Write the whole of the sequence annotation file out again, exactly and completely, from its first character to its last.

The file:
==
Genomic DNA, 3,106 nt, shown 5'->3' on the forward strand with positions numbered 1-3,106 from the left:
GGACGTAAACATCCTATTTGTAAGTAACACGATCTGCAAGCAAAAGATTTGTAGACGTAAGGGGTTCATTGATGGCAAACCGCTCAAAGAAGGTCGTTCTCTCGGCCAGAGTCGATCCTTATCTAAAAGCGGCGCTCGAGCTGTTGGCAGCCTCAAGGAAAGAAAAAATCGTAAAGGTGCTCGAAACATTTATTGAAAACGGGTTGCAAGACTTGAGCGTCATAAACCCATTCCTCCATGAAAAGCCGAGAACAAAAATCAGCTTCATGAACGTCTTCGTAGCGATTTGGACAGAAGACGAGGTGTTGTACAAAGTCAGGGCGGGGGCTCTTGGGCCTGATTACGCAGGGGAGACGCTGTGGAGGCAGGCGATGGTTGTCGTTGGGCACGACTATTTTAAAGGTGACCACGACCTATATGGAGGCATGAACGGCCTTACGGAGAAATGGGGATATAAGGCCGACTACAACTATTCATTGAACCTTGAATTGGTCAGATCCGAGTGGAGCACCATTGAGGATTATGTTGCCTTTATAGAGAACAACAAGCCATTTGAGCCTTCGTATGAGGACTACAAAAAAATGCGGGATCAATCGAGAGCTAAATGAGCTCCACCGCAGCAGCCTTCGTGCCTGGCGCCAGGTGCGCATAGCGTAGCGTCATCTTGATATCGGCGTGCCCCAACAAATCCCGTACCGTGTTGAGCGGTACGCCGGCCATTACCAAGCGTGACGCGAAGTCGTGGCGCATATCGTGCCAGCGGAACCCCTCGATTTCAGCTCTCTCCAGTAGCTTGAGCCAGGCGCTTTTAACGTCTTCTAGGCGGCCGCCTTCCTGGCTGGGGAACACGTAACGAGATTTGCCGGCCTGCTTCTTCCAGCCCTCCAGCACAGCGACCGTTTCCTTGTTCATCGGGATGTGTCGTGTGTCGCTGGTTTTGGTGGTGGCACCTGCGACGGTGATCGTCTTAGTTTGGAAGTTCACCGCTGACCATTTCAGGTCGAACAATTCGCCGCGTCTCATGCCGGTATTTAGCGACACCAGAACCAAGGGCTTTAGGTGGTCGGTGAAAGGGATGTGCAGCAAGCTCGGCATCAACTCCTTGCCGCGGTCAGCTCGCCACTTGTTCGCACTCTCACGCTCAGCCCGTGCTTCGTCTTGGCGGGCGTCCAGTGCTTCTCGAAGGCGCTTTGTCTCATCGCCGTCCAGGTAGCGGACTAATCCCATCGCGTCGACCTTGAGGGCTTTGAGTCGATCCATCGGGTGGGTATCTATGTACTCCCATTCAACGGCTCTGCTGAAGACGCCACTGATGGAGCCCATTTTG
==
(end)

Genomic DNA, 3,106 nt, shown 5'->3' on the forward strand with positions numbered 1-3,106 from the left:
GGACGTAAACATCCTATTTGTAAGTAACACGATCTGCAAGCAAAAGATTTGTAGACGTAAGGGGTTCATTGATGGCAAACCGCTCAAAGAAGGTCGTTCTCTCGGCCAGAGTCGATCCTTATCTAAAAGCGGCGCTCGAGCTGTTGGCAGCCTCAAGGAAAGAAAAAATCGTAAAGGTGCTCGAAACATTTATTGAAAACGGGTTGCAAGACTTGAGCGTCATAAACCCATTCCTCCATGAAAAGCCGAGAACAAAAATCAGCTTCATGAACGTCTTCGTAGCGATTTGGACAGAAGACGAGGTGTTGTACAAAGTCAGGGCGGGGGCTCTTGGGCCTGATTACGCAGGGGAGACGCTGTGGAGGCAGGCGATGGTTGTCGTTGGGCACGACTATTTTAAAGGTGACCACGACCTATATGGAGGCATGAACGGCCTTACGGAGAAATGGGGATATAAGGCCGACTACAACTATTCATTGAACCTTGAATTGGTCAGATCCGAGTGGAGCACCATTGAGGATTATGTTGCCTTTATAGAGAACAACAAGCCATTTGAGCCTTCGTATGAGGACTACAAAAAAATGCGGGATCAATCGAGAGCTAAATGAGCTCCACCGCAGCAGCCTTCGTGCCTGGCGCCAGGTGCGCATAGCGTAGCGTCATCTTGATATCGGCGTGCCCCAACAAATCCCGTACCGTGTTGAGCGGTACGCCGGCCATTACCAAGCGTGACGCGAAGTCGTGGCGCATATCGTGCCAGCGGAACCCCTCGATTTCAGCTCTCTCCAGTAGCTTGAGCCAGGCGCTTTTAACGTCTTCTAGGCGGCCGCCTTCCTGGCTGGGGAACACGTAACGAGATTTGCCGGCCTGCTTCTTCCAGCCCTCCAGCACAGCGACCGTTTCCTTGTTCATCGGGATGTGTCGTGTGTCGCTGGTTTTGGTGGTGGCACCTGCGACGGTGATCGTCTTAGTTTGGAAGTTCACCGCTGACCATTTCAGGTCGAACAATTCGCCGCGTCTCATGCCGGTATTTAGCGACACCAGAACCAAGGGCTTTAGGTGGTCGGTGAAAGGGATGTGCAGCAAGCTCGGCATCAACTCCTTGCCGCGGTCAGCTCGCCACTTGTTCGCACTCTCACGCTCAGCCCGTGCTTCGTCTTGGCGGGCGTCCAGTGCTTCTCGAAGGCGCTTTGTCTCATCGCCGTCCAGGTAGCGGACTAATCCCATCGCGTCGACCTTGAGGGCTTTGAGTCGATCCATCGGGTGGGTATCTATGTACTCCCATTCAACGGCTCTGCTGAAGACGCCACTGATGGAGCCCATTTTG